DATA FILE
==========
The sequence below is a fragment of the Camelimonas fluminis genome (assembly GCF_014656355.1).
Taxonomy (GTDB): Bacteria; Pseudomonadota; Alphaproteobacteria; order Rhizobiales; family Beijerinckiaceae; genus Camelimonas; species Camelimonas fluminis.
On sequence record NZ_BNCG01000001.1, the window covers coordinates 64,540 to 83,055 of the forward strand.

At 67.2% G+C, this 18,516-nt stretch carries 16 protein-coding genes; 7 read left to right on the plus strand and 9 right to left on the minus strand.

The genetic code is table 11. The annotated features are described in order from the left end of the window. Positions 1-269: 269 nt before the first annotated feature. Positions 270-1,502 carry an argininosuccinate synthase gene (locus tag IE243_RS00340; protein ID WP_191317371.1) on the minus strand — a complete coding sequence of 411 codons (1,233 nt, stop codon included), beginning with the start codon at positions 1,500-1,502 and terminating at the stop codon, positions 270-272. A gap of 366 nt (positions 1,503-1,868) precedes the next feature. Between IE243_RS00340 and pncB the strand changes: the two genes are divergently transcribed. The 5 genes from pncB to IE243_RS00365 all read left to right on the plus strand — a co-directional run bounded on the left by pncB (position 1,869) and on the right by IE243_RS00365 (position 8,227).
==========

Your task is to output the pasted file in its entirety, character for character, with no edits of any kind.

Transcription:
The sequence below is a fragment of the Camelimonas fluminis genome (assembly GCF_014656355.1).
Taxonomy (GTDB): Bacteria; Pseudomonadota; Alphaproteobacteria; order Rhizobiales; family Beijerinckiaceae; genus Camelimonas; species Camelimonas fluminis.
On sequence record NZ_BNCG01000001.1, the window covers coordinates 64,540 to 83,055 of the forward strand.

At 67.2% G+C, this 18,516-nt stretch carries 16 protein-coding genes; 7 read left to right on the plus strand and 9 right to left on the minus strand.

The genetic code is table 11. The annotated features are described in order from the left end of the window. Positions 1-269: 269 nt before the first annotated feature. Positions 270-1,502 carry an argininosuccinate synthase gene (locus tag IE243_RS00340; protein ID WP_191317371.1) on the minus strand — a complete coding sequence of 411 codons (1,233 nt, stop codon included), beginning with the start codon at positions 1,500-1,502 and terminating at the stop codon, positions 270-272. A gap of 366 nt (positions 1,503-1,868) precedes the next feature. Between IE243_RS00340 and pncB the strand changes: the two genes are divergently transcribed. The 5 genes from pncB to IE243_RS00365 all read left to right on the plus strand — a co-directional run bounded on the left by pncB (position 1,869) and on the right by IE243_RS00365 (position 8,227).